some recent (short story) reading

I like reading short stories before bed because I’m more likely to close the cover when the story is finished and go to sleep. I have a terrible habit of staying up well past my bedtime with a flashlight to continue reading a story. The three volumes included below are all short story collections I’ve finished recently. All were interesting and some stories caught my attention and interest more than others.

Changelings & Other StoriesChangelings & Other Stories
by Leah Cypess
ebook currently free via Amazon and
This collection of stories delighted me. I am not sure which story I enjoyed the most, I think Darri’s tale has stayed with me the longest.

Changing PlanesChanging Planes
by Ursula K. Le Guin
Several years ago while my husband experienced a frustrating flight for a business trip, I acquired travel reading at a local bookstore. The stories in this collection are all different yet tied together through travel, uncovering history and custom, and commentary. Each story is self-contained enough in that the book can be set aside for years when other covers distract the reader. A few stories required a little more thought to follow than I could handle at bedtime (when I tend to read short stories), but I do not begrudge them. Le Guin has built planes I long to visit.

Year's Best SF 13Year’s Best SF 13 (2007)
edited by David G. Hartwell and Kathryn Cramer
I enjoyed Kage Baker’s “Plotters and Shooters”, James Van Pelt’s “How Music Begins”, and the translated tale by Johanna Sinisalo, “Baby Doll” which really made me stop, think, and cringe.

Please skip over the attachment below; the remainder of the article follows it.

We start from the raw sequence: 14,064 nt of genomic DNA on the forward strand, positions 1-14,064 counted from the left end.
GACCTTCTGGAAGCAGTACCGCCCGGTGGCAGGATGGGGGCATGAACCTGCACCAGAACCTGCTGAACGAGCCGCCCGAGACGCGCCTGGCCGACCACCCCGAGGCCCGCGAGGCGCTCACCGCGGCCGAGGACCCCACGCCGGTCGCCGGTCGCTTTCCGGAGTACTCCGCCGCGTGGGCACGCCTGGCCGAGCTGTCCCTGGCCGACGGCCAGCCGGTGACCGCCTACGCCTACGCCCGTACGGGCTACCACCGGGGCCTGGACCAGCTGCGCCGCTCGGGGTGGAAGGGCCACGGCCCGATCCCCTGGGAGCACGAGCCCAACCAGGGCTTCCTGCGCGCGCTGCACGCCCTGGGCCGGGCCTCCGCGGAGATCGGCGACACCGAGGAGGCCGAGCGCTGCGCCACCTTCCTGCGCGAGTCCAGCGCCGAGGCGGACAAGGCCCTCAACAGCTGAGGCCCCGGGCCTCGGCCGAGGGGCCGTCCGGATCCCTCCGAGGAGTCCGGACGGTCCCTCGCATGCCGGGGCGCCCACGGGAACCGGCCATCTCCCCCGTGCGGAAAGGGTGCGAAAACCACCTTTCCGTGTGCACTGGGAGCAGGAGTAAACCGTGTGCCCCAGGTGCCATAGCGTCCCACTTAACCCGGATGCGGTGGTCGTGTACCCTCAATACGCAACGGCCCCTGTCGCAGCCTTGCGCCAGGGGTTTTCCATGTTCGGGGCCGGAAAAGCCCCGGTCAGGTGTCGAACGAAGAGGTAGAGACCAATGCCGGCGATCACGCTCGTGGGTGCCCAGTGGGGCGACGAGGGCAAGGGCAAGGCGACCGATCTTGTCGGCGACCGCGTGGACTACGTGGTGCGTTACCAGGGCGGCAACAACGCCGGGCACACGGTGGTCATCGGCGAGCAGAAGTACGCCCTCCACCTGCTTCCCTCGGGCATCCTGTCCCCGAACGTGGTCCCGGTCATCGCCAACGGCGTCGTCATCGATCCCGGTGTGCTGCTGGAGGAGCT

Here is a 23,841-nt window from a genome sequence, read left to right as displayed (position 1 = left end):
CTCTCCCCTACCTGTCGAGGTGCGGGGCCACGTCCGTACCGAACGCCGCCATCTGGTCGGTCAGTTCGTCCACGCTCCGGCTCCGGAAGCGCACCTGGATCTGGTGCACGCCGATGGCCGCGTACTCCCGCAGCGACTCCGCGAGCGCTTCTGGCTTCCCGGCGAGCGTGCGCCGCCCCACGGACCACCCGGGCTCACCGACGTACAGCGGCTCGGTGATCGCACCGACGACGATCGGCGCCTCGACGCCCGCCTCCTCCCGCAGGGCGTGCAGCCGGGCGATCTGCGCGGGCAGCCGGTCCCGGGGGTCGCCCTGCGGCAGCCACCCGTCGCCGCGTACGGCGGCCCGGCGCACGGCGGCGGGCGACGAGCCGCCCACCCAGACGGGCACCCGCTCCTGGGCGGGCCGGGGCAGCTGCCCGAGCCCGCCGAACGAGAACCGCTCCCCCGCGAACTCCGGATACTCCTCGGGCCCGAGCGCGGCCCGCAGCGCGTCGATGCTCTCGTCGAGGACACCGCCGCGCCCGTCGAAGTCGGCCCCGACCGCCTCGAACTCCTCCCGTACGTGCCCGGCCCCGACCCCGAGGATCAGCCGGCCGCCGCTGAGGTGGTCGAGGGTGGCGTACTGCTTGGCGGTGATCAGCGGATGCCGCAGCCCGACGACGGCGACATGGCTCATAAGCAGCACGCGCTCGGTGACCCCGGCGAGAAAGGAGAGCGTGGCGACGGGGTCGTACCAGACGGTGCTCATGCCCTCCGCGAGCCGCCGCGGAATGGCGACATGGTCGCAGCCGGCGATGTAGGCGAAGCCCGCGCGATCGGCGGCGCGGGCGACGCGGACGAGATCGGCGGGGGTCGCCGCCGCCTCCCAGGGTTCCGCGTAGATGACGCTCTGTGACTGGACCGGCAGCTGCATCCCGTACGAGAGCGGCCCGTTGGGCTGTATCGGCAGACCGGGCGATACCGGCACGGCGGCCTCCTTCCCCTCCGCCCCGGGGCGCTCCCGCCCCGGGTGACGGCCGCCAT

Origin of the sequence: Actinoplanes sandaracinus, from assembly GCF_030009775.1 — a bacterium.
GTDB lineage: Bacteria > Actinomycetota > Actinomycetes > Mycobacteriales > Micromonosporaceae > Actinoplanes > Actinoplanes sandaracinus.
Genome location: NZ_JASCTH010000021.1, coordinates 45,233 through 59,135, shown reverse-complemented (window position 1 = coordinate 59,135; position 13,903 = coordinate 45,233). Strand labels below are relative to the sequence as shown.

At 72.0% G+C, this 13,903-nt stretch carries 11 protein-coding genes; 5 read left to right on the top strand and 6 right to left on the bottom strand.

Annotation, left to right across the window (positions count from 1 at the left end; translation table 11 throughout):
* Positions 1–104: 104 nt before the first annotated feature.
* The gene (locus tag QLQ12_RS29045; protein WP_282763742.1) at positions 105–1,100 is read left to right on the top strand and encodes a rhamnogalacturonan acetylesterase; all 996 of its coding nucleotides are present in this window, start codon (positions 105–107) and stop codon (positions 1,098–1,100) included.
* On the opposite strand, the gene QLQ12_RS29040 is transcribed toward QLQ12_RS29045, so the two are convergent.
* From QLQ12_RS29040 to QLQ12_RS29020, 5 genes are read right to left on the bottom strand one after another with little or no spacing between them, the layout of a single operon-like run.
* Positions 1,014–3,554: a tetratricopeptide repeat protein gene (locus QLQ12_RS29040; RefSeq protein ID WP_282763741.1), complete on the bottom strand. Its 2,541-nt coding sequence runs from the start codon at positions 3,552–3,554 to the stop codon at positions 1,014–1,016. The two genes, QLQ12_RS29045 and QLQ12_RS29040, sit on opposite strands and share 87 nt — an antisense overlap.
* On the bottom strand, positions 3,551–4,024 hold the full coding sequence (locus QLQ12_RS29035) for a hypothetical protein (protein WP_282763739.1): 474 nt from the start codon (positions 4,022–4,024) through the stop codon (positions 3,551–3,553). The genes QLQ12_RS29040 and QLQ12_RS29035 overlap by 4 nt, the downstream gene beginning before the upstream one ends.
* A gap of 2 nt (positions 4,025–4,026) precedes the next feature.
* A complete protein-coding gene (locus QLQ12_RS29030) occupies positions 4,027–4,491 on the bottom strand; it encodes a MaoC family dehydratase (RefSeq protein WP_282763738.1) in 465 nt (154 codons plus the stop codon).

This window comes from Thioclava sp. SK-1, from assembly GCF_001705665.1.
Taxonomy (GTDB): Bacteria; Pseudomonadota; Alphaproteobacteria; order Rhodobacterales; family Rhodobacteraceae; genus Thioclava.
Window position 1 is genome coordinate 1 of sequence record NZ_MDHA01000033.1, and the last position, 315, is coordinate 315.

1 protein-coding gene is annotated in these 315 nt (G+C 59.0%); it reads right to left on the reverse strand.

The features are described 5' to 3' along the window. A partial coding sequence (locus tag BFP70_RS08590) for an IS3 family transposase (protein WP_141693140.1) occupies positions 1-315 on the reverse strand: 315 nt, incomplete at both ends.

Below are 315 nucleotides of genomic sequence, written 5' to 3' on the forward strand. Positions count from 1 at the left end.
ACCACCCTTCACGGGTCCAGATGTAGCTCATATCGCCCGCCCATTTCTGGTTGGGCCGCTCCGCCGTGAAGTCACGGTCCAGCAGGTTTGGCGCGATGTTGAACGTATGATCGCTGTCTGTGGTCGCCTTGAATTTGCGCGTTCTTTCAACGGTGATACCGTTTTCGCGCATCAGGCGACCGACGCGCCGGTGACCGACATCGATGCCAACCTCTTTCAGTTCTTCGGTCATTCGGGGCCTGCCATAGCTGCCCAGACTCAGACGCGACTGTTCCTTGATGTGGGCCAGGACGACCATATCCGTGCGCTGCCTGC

In other news, Craftlit has almost completed Dracula and it is so near to the end that I can now count it in league with a short story because if I choose to read ahead and try to finish the entire novel before bed one of these nights, I won’t spend hours up reading. Now if I spend hours up for reasons related to finishing the book, that will be its own can of worms. We’re going to read Gulliver’s Travels next, another book that has been on the list of books I feel I should have read but haven’t yet. I look forward to it! If you want to enjoy Heather‘s amazing guidance through these classic texts and don’t have time or interest to listen to the craft bits, she now offers Just the Books that includes just the literary bits you need and is catching up on the existing back catalog but is otherwise in parallel with Craftlit.